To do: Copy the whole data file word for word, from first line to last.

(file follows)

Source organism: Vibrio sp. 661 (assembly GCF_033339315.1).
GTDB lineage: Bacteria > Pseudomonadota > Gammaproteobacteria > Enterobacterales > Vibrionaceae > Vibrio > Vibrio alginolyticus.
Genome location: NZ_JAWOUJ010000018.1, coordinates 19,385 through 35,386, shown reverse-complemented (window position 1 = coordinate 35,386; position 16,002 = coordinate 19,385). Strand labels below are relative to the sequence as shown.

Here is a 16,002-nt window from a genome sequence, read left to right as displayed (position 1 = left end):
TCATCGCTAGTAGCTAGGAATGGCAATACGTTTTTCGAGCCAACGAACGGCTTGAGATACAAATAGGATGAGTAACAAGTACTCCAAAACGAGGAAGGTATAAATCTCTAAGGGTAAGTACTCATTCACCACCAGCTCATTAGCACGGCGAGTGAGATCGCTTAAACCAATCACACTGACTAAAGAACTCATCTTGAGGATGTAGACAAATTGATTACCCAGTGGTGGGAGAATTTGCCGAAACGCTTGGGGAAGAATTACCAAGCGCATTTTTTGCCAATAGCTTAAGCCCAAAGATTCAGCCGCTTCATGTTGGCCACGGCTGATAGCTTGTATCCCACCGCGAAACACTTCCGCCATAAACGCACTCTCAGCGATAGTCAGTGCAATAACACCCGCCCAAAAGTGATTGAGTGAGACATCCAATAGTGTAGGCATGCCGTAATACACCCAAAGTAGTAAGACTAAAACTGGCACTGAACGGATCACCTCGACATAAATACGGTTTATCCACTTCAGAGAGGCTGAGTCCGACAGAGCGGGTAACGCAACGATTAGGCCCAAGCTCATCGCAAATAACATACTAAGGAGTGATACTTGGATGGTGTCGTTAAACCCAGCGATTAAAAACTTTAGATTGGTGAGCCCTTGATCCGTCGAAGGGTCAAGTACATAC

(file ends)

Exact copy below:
Source organism: Vibrio sp. 661 (assembly GCF_033339315.1).
GTDB lineage: Bacteria > Pseudomonadota > Gammaproteobacteria > Enterobacterales > Vibrionaceae > Vibrio > Vibrio alginolyticus.
Genome location: NZ_JAWOUJ010000018.1, coordinates 19,385 through 35,386, shown reverse-complemented (window position 1 = coordinate 35,386; position 16,002 = coordinate 19,385). Strand labels below are relative to the sequence as shown.

Here is a 16,002-nt window from a genome sequence, read left to right as displayed (position 1 = left end):
TCATCGCTAGTAGCTAGGAATGGCAATACGTTTTTCGAGCCAACGAACGGCTTGAGATACAAATAGGATGAGTAACAAGTACTCCAAAACGAGGAAGGTATAAATCTCTAAGGGTAAGTACTCATTCACCACCAGCTCATTAGCACGGCGAGTGAGATCGCTTAAACCAATCACACTGACTAAAGAACTCATCTTGAGGATGTAGACAAATTGATTACCCAGTGGTGGGAGAATTTGCCGAAACGCTTGGGGAAGAATTACCAAGCGCATTTTTTGCCAATAGCTTAAGCCCAAAGATTCAGCCGCTTCATGTTGGCCACGGCTGATAGCTTGTATCCCACCGCGAAACACTTCCGCCATAAACGCACTCTCAGCGATAGTCAGTGCAATAACACCCGCCCAAAAGTGATTGAGTGAGACATCCAATAGTGTAGGCATGCCGTAATACACCCAAAGTAGTAAGACTAAAACTGGCACTGAACGGATCACCTCGACATAAATACGGTTTATCCACTTCAGAGAGGCTGAGTCCGACAGAGCGGGTAACGCAACGATTAGGCCCAAGCTCATCGCAAATAACATACTAAGGAGTGATACTTGGATGGTGTCGTTAAACCCAGCGATTAAAAACTTTAGATTGGTGAGCCCTTGATCCGTCGAAGGGTCAAGTACATAC